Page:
US on Track For Record Number of Data Breaches

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This year could be another record breaker for data compromise following 951 publicly reported incidents in the second quarter, a leading non-profit has warned.

The Identity Theft Resource Center (ITRC) has been tracking publicly reported data breaches and exposures since 2005.

While the figures for Q2 2023 represent a 114% increase on the previous three months, the total for the first half of the year stands at 1393 data compromise events. That’s higher than the total figure for every year but one between 2005 and 2020, the ITRC said.

It also puts 2023 on track to beat the previous all-time high of 1862 compromises recorded in 2021.

Read more on the ITRC: Identity Crimes Remain at All-Time High in 2022

The H1 2023 figure represents a 153% year-on-year increase, with breach notices impacting a staggering 156 million individuals. Although that’s some way short of the 424 million people affected by data events in 2022, the figures should be concerning for security teams.

The vast majority (99%) of incidents in the half year were the result of breaches, with just 12 data exposures recorded. Cyber-attacks accounted for 75% while “system and human error” contributed 22% of the total.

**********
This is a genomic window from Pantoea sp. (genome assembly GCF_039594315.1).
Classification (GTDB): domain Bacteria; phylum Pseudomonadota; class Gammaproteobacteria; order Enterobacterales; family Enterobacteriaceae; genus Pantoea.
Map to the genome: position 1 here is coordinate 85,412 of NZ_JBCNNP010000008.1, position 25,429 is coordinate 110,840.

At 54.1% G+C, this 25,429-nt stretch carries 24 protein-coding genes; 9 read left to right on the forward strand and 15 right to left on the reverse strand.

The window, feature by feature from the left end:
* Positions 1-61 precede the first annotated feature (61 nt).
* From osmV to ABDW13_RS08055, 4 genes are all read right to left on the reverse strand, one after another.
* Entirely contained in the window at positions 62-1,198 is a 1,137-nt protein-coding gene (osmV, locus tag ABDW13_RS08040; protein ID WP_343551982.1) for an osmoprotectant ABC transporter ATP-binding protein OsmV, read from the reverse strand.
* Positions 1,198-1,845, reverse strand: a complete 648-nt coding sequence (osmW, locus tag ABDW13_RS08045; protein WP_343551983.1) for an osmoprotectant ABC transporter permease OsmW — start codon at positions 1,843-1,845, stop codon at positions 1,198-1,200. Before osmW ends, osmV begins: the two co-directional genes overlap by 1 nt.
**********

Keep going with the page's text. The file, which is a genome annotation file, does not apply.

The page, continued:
Supply chain attacks accounted for 8% of total data compromise incidents and 14% of victims.

The top industry affected by incidents was healthcare, followed by financial services.

However, the number of data breaches with no actionable information about the root cause of the compromise grew 67% to 534 in H1 2023. This is a trend bemoaned by ITRC, which argues that opacity on the part of breached organizations impairs the ability of impacted parties to make informed decisions about what actions to take in the aftermath of incidents.

ITRC CEO and president, Eva Velasquez, described the new stats as “historic” and urged network defenders to remain focused.

“Since we started tracking data compromises in 2005, only the full years of 2017, 2021 and 2022 have exceeded the number of data events recorded in the first six months of 2023,” she explained.

“While businesses and individuals may be numb to constant attacks and scams that lead to breaches, it’s important to remain diligent and practice good cyber-hygiene to make any information stolen or exposed less useful for identity criminals.” 

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